e were very many in the house to which this too truthful description was applicable we were unable to reply. But our fair inquirer spotted her by adding; "There? next the pillar. That fat old dowager, with the enormous turban, and, it is so odd, brides of file lace, just like whiskers, hanging down by the side of her vibrating ] heeks" The sun young lady paused for a reply, like Erutus in the play, and was very much astonished when she learned that the object of her curiosity was Lady Blessing and Saehad Itv d, like other people, in the delusion that the Countess of Blessington was the loveliest of her sex, and saw — a fat, painted, turbaned old woman. For nearly twenty years Lady Blessington was a noticeable woman in London life — Men of all ranks in society, provided they had talent and popularity, were to be met with in her house; their wives, daughters and sisters did not visit her, Basques she entered fashionable life with a doubtful character, which did not improve
enty years Lady Blessington was a noticeable woman in London life — Men of all ranks in society, provided they had talent and popularity, were to be met with in her house; their wives, daughters and sisters did not visit her, Basques she entered fashionable life with a doubtful character, which did not improve as she grew older He sale visitors corresponded freely with her, and she was load of writing to them — fancying, because she wrote well turned sen fancying, that she was a second Madame De Sevigne. Claudine Misart a beautiful French girl, a dress maker in Rome, received an anonymous letter recently, heating at an important mission which would he entrusted to her. She very properly did not answer. A second letter urged her to declare her intentions, negatively by a yellow ribbon worn upon her person; of affirmatively, by a blue ribbon. She displayed yellow the first time she took at walk and was struck at twice with a poignant by an assassin wearing the dress of a Fre
Joseph C. Spalding (search for this): article news
is is a beautiful rosebud, nearly ready to open its if to our gaze. On the other side is a ill another stem, but unmistakably a legitimate shoot of the parent cherry tree — the leaves bearing but slight resemblance to those on the other sums referred in. A good liquid Club --We gave in our last issue a mode of making a liquid glue, and we now off. another which was discover, and has been well tested and approved in this city, and is in all respects equal to, if not identical with, Spalding's. Dissolve good common glue in vinegar, in about equal portions, or, it is not desired to make it thin, three parts of glue to two of vinegar, and when thoroughly dissolved bottle and cork for use. If immediate use is needed let the vinegar be warm, when the solution will be complete in a few minutes. In all cases the vinegar should be of good strength and sharpness, and a few experiments will enable any reader to determine the exact proportion.--Charleston Courier. A Mobile book-cop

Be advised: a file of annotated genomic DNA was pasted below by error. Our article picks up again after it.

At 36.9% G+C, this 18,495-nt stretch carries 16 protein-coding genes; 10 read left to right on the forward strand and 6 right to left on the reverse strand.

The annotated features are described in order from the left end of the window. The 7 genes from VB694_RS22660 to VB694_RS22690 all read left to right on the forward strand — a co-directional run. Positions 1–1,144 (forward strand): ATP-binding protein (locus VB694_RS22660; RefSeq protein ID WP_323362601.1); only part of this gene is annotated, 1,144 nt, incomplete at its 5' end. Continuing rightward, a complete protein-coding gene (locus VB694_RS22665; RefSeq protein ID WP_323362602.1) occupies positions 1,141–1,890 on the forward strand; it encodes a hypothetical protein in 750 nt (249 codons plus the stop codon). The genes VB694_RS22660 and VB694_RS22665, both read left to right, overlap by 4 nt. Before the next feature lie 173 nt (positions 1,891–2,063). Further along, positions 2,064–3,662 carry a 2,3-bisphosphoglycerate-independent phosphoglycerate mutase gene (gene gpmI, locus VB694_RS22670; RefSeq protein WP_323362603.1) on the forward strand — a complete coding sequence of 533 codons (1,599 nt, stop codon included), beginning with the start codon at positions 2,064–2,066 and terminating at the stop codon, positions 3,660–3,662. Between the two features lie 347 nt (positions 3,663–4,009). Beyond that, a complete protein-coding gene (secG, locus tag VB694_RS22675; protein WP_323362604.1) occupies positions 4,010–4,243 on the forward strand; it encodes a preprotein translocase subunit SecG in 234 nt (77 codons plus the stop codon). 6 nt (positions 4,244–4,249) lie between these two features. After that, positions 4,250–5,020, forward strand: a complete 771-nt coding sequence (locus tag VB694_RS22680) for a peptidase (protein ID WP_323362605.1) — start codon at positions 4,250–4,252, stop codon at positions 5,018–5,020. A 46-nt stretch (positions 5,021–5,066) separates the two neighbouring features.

rallying an avenge host. Rain nobly courting; danger'spost, They on ward mach to victory. In such clear front and fearless read, Read, suns whose a re for freedom bled, No no pert fled; Aid doubt not their ability. To firmly meet the battle's shock, and stand though the green hill should rook, When rouling land he non mock Heaven's thundering artillery. That ning memory of worng. slander, will make strong There and which drives the steel along Hurling, the foe to infamy. Ruther than this proud Southern land Five Maya keep tyrant's hand, Crawl his vine, marauding band Claim coming nationally, They'll fight till the last man shall fall Behold the last fort's ruined wall, Than yield their birthright, liberty! Haven county, Va July 1861 A osen Famous Ba --Her Eccentricities An Eastern editor observes: Lady Blessington is better known in this country than almost any other woman of title in the old country. She died at Paris, at the somewhat matur